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Options for Employees Injured in Corporate Sports Leagues

Options for Employees Injured in Corporate Sports Leagues

Suffering a serious injury during a company softball game doesn’t just ding your pride. It can also be expensive, because in many situations a company’s workers’ compensation insurance does not cover corporate sporting events.

Sports injuries typically aren’t work-related

A basic requirement for coverage under Nevada’s workers’ compensation law is that an injury must have arisen out of and in the course of the employee’s employment. NRS 616A.020. But the law provides a specific exception for “any injury sustained by an employee while engaging in an athletic or social event sponsored by his or her employer.” NRS 616A.265. By statute, these types of injury do not “arise out of or in the course of employment,” and therefore are not covered by workers’ comp.

There are two exceptions to the general rule. First, if the employee is compensated for participating in the event, the injury will be covered. If the employer allows hourly employees to clock in during games, this exception may apply. The workings of this exception are less clear for salaried employees who do not report their time.

The second exception is for school district employees. A school district employee will be covered by workers’ compensation during any event sponsored by the school district, or by a student group, class, or organization, provided the event is “reasonably related to the employee’s job with the school district.” The employee’s involvement in the event must have been at the request of a supervisor, and the employee’s participation must have been for the safety and well-being of students. NRS 616A.265(3). In a nutshell, this exception ensures that school district employees can assist with student athletic events without bearing personal financial risk for potential injury.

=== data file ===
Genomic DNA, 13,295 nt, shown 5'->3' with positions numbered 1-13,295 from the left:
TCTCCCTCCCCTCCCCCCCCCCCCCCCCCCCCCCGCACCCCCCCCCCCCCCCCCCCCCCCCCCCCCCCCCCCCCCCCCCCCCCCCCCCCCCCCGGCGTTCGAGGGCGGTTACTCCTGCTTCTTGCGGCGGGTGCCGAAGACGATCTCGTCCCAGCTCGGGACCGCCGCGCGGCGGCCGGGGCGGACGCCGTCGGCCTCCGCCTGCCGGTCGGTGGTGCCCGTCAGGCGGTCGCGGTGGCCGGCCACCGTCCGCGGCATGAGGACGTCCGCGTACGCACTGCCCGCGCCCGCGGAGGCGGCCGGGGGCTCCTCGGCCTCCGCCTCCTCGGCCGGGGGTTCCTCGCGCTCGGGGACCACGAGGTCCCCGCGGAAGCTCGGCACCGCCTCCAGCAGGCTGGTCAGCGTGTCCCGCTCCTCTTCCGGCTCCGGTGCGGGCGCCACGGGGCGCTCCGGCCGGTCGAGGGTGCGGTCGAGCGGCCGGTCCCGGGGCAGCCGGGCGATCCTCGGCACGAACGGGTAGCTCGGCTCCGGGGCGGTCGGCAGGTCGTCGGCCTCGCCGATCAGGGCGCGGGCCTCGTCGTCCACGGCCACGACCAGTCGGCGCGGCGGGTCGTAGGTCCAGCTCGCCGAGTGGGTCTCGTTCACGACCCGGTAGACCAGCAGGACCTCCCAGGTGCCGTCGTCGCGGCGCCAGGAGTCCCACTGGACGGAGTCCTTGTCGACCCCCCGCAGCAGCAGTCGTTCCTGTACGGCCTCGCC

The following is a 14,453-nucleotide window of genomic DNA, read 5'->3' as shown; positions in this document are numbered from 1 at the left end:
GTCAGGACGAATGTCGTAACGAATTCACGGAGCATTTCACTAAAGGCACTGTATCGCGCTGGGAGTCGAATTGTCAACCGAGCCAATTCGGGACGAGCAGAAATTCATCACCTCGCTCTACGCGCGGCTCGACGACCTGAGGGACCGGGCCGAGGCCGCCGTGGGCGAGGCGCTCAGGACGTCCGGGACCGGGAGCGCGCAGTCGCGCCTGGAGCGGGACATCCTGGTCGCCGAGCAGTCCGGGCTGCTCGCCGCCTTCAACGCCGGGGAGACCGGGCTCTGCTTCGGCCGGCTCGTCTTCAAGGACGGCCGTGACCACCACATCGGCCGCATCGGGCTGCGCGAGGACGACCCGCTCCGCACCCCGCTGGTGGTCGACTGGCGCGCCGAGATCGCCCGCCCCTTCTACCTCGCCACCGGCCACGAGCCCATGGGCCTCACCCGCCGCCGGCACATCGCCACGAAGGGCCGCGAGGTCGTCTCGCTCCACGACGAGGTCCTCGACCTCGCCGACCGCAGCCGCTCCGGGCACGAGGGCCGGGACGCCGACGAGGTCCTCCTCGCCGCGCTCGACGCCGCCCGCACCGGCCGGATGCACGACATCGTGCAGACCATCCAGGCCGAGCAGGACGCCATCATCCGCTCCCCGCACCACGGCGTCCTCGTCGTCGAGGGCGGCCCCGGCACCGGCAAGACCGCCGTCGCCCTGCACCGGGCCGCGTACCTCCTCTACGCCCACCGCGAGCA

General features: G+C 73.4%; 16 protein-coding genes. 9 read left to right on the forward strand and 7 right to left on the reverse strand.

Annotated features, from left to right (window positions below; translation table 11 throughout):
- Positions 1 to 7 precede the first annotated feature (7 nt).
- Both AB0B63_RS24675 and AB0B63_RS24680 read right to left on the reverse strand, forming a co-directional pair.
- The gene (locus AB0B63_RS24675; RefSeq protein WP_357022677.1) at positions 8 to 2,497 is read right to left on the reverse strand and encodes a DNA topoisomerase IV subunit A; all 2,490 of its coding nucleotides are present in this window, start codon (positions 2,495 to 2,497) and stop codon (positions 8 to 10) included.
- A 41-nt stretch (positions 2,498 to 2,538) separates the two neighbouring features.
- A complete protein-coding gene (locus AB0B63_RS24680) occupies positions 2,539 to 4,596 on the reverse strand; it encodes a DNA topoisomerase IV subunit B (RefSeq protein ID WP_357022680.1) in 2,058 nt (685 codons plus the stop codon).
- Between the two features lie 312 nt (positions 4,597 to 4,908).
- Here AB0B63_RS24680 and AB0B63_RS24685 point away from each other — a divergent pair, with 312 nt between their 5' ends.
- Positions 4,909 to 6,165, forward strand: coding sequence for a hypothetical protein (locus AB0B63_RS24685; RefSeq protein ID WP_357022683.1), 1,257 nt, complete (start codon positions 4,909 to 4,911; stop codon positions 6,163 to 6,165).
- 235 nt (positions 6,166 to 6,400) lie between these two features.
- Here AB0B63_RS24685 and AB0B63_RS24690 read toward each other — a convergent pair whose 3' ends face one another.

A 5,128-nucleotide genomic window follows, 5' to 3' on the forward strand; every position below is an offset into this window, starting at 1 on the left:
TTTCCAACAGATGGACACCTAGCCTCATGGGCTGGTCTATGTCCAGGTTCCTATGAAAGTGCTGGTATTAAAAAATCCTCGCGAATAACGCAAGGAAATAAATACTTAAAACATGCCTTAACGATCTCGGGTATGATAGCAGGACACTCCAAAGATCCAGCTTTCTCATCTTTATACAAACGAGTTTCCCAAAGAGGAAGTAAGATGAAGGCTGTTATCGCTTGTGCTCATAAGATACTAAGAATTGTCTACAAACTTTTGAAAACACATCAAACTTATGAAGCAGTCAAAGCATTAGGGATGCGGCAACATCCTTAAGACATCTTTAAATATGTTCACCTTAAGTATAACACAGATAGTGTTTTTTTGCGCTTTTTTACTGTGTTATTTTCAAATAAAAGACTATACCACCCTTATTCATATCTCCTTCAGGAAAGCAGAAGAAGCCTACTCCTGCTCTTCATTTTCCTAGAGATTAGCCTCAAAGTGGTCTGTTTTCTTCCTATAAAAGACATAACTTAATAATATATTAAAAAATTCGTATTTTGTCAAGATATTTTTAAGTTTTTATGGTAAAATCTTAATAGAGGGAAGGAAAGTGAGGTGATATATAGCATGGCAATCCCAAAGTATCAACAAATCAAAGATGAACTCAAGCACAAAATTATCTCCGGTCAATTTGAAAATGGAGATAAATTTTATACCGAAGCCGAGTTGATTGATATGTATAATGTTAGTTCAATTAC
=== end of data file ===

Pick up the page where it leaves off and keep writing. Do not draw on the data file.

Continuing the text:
Company sporting events and personal injury lawsuits 

The general rule that corporate sporting events are outside the scope of employment has an important consequence for injured employees. An employee typically can’t sue an employer for a personal injury suffered on the job. But if the injury is not covered by workers’ compensation, because it does not “arise out of or in the course of employment,” the ordinary bar against lawsuits doesn’t apply.

When would an employee want to sue an employer for sports-related injuries? It will depend on the circumstances. Personal injury lawsuits generally require that the defendant have acted negligently. If the employer sponsoring an event does not provide proper safety equipment, it might be committing negligence. The same may be true if the employer doesn’t respond with reasonable care to the injury itself.

A personal injury lawsuit can be a longer and more challenging way to get compensated for an injury, but in some situations it may be the only option. At Greenman Goldberg Raby Martinez we have helped clients in the Las Vegas area recover awards for personal injury for over 45 years. If you have been injured during a corporate sporting event and you have questions about your legal options, call us today for a free attorney consultation at 702-388-4476, or request a call through our website.

Nevada’s Elder Abuse Laws